Is Australia approaching ‘K’ day?

by Nick Bruse

Last night in Australia we had Prime Minster John Howard and opposition leader Kevin Rudd go head to head in a televised debate. Key issues were the economy(interest rates and tax cuts), the war in iraq and climate change- you can check out a video summary here

Interestingly for Australia one might say that all three of these issues are highly integrated with foreign policy and have quite significant leverage points with the US. Namely our involvement in Iraq, and the governments position on climate change.

I think its worthwhile to provide some insight as to what is happening in Australian politics right now on The Cleantech Blog because the climate change policy of both contenders is quite different and may have significant bearing on world politics if Australia does sign the Kyoto agreement – ‘K’ day.

Essentially, if Kevin Rudd wins the next election and he is winning by around 10points in polls currently, he will has promised to sign up to Kyoto, and commit to the proposed Australian state government coalition recommendations on an emissions trading program.

The Howard government announced last night that it plans to start up a clean energy technology fund, though with little details on it currently. “He says its priorities would be to invest in clean energy technology and to support households who are most affected by the higher prices after a carbon price is set. He also said that if he wins the election he would try to push the United States to do more on climate change, including lobbying George Bush.”

In addition to the most notable action in the climate space by the Howard Government have been:

  • Establishment then removal of the Mandatory Renewable Energy Target of 2% in early 2000s
  • A taskforce report on carbon emissions trading – but no commitment
  • No commitment to Kyoto protocol – but to a new Kyoto framework
  • A$100m to Asia pacific technology pact
  • A taskforce report on bring nuclear power to Australia
  • A$200m to reduce regional deforestation
  • Establishment of A$500m Low emissions technology development fund – of which $335 has been spent on coal projects
  • Achievement of our Kyoto targets, predominantly through our reduction in land clearing in 90s, not by curbing our emissions. (clive hamilton – scorcher)

Many criticise the current government for its years of inaction on climate change due to lobbying and strong personal links to the mining and energy industries – See the maniac times article for a critical view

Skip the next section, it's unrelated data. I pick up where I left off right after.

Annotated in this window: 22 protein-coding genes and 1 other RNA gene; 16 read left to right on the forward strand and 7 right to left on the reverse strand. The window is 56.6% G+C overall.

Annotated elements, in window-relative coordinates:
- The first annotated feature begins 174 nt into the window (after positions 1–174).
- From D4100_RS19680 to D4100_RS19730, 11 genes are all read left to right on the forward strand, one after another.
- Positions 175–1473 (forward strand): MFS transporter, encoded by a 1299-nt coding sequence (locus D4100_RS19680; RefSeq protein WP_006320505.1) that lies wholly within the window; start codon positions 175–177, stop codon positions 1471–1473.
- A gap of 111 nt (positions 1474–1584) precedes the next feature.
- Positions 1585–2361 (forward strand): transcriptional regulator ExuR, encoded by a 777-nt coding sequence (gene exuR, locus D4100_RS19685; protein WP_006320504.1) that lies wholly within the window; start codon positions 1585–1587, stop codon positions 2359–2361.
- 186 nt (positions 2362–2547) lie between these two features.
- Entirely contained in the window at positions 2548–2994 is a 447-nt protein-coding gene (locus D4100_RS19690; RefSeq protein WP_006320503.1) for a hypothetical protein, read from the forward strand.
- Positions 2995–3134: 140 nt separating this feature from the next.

So the real question is if we vote for Howard, has he really changed his tune – sceptic to realist, and is a vote for Kevin Rudd a vote for a greener cleaner future with his promise to sign Kyoto. For many the promise of becoming a kyoto signatory is a strong impetus.

What for one I would like to see is a strong commitment by both parties to a comprehensive acknowledgement that many different technologies, and solutions will play a part here. It seems that politicians struggle to implement bipartisan solutions from bodies specifically setup to take climate change like The Australian Greenhouse office. They also need to commit to the fact that we need to alter the playing field significantly to pro-actively support low emissions – through a tax or a trading scheme. More funds are all well and good – particularly to companies that require them – but it still means that someone is picking winners and that’s where the politics keeps weighing in. If the Howard government is throwing so much money at cleantech in Australia, why couldn’t Ausra get funds to build their plant here instead of the US?

Unfortunately with all the politicking going on at the moment prior to an election, its hard to see the real vision and leadership that’s required to actually make a difference on climate change. Perhaps we need an Australian version of Mr Gore? A change agent. Someone that can be both political and apolitical at the same time, singular minded and belligerent.


Nick Bruse is runs Strike Consulting, a growth venture consultancy specialising in the cleantech sector and hosts The Cleantech Show, a weekly podcast of interviews with leaders involved in clean technology research, entrepreneurship, commentary and investment.

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